Do you often feel like you ask your child the same questions over and over again? Does this sound familiar: “What color is this? What are you doing? What sound does a cow make?”. Are you utterly exhausted from asking your child a million questions only to get a blank stare? If you’re nodding your head yes, then let’s talk about ways you can improve the quality of your “conversations” with your child, infants to big kids.
1. Count to 10
Stop talking to yourself and let your child initiate the topic of conversation. If your child is not yet using single words, watch for non-verbal gestures such as pointing. Then reward your child’s attempt to communicate and offer a meaningful response. If your child is using single words, phrases, or sentences stop and wait before rambling on and firing off multiple questions.
As an example, the boys and I went to the farm last week. Noah, my 1-year-old who is just starting to imitate sounds/words and point to desired objects, became very excited when looking at the animals and would exclaim “oooooohhhh” while trying to jump out of my arms.
Mommy: (Immediately without waiting to see if Noah would reach for the animals) What’s that Noah? Is that a cow? What does the cow say? Does he say?
(Oh my mommy, could you ask the poor kid anymore questions?)
Mommy: (Waiting at least 10 seconds after approaching the cows to see if Noah will point or attempt words/babbling toward the cow) Noah: Reaching, shrieking and saying “Ohhhhhh”
Mommy: Oohhhh (Repeat any attempt at communication so your child hears that what he has to say is important) There is a cow. He says “mooo”.
2. This isn’t a test!
If your child uses single words or is putting together two-word combinations, don’t ask questions he or she already knows the answer to. There is no point in testing his/her knowledge, as it does not lead to conversational discourse or new learning. Here is the same scenario played out with Xander, my three-year old, who initiates a topic and loves asking questions.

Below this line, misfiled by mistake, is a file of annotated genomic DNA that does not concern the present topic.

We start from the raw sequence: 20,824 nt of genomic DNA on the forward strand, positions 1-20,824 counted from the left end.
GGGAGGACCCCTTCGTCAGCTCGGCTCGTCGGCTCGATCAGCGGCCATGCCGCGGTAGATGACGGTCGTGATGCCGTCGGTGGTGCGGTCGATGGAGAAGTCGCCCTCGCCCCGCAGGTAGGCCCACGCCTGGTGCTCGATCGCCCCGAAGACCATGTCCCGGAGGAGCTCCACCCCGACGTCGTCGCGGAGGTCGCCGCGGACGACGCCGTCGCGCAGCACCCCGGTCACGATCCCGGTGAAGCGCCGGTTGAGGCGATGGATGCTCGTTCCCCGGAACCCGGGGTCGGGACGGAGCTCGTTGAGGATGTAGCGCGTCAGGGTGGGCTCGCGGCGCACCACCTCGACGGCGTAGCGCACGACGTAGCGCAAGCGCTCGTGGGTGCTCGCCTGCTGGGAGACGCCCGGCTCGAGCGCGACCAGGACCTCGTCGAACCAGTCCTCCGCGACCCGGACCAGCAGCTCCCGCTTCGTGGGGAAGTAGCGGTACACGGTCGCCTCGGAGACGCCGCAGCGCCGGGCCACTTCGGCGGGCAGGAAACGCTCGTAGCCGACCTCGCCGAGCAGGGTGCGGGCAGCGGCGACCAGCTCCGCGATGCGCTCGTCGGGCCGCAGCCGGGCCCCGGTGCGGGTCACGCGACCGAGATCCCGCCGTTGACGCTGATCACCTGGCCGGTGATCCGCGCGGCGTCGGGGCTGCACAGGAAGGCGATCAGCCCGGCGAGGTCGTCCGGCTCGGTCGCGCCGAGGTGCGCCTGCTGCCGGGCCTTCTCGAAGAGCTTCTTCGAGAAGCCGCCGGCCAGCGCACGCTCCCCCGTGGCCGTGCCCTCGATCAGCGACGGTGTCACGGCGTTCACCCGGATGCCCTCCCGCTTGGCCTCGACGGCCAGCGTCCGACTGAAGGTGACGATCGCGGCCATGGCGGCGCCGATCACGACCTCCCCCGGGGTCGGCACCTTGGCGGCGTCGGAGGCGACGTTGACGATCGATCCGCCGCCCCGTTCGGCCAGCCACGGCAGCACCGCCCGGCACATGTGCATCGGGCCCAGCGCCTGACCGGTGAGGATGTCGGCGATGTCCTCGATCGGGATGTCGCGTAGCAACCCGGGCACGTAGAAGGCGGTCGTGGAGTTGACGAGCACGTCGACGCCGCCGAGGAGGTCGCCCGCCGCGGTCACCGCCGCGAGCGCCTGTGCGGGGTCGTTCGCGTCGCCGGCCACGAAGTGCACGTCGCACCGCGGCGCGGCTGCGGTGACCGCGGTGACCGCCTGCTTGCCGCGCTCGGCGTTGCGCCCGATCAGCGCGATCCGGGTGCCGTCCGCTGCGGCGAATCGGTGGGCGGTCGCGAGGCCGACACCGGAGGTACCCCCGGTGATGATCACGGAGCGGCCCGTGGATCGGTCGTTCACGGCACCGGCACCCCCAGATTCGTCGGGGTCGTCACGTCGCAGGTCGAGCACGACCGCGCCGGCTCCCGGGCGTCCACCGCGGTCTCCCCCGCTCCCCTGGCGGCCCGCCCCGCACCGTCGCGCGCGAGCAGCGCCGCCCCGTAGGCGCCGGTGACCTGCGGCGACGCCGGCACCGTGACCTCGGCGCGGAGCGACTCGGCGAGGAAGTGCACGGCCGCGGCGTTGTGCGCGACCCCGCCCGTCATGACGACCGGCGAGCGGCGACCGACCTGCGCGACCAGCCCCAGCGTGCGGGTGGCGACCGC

Xander: Look mommy a cow! He’s little. (The cow was actually huge. Xander is still getting the hang of opposites. His favorite phrase is ”It’s not too big for me.”)
Mommy: I see the cow. He is really big. What does a cow say? (Xander knows most animal sounds, including the sound a cow makes. Conversation over mom. Xander moves on to picking up and throwing rocks.)
Xander: Look mommy a cow! He’s little.
Mommy: Yes, I see the cow. He is really big, buddy. I think he may be hungry. Maybe he wants to eat lunch. (Good job mom. No questions asked.)
Xander: Ummm, he hungry. What he eat for lunch?
Mommy: I think he eats hay. Or maybe hot dogs?
Xander: He not eat hot dogs! Your silly mommy.
Instead of asking multiple questions, I kept the conversation going by adding new information, but on his comprehension level.
3. Put away Webster
Don’t ask your child questions that are too difficult for them. If they don’t understand the question they are guaranteed to lose interest. This seems like a no brainer, but I bet there are many times when you ask your child ridiculously hard questions. There is a difference between teaching your child a new vocabulary word and quizzing them about why the cow has black and white spots.
Pay attention to how many questions you ask your child tonight during dinner. Try to wait and count. Ten seconds can feel like eternity when we just want to fill the air with noise. Slow down, let your child talk and enjoy this moment. So, how did you do? What did you notice about your own communication interactions?
Next week I’ll be rambling on about tips for reading with your child. I’ll be sharing some of my favorite books in terms of langauge concepts and engagement. I would love to hear from you about some of your favorite children books to include in the post.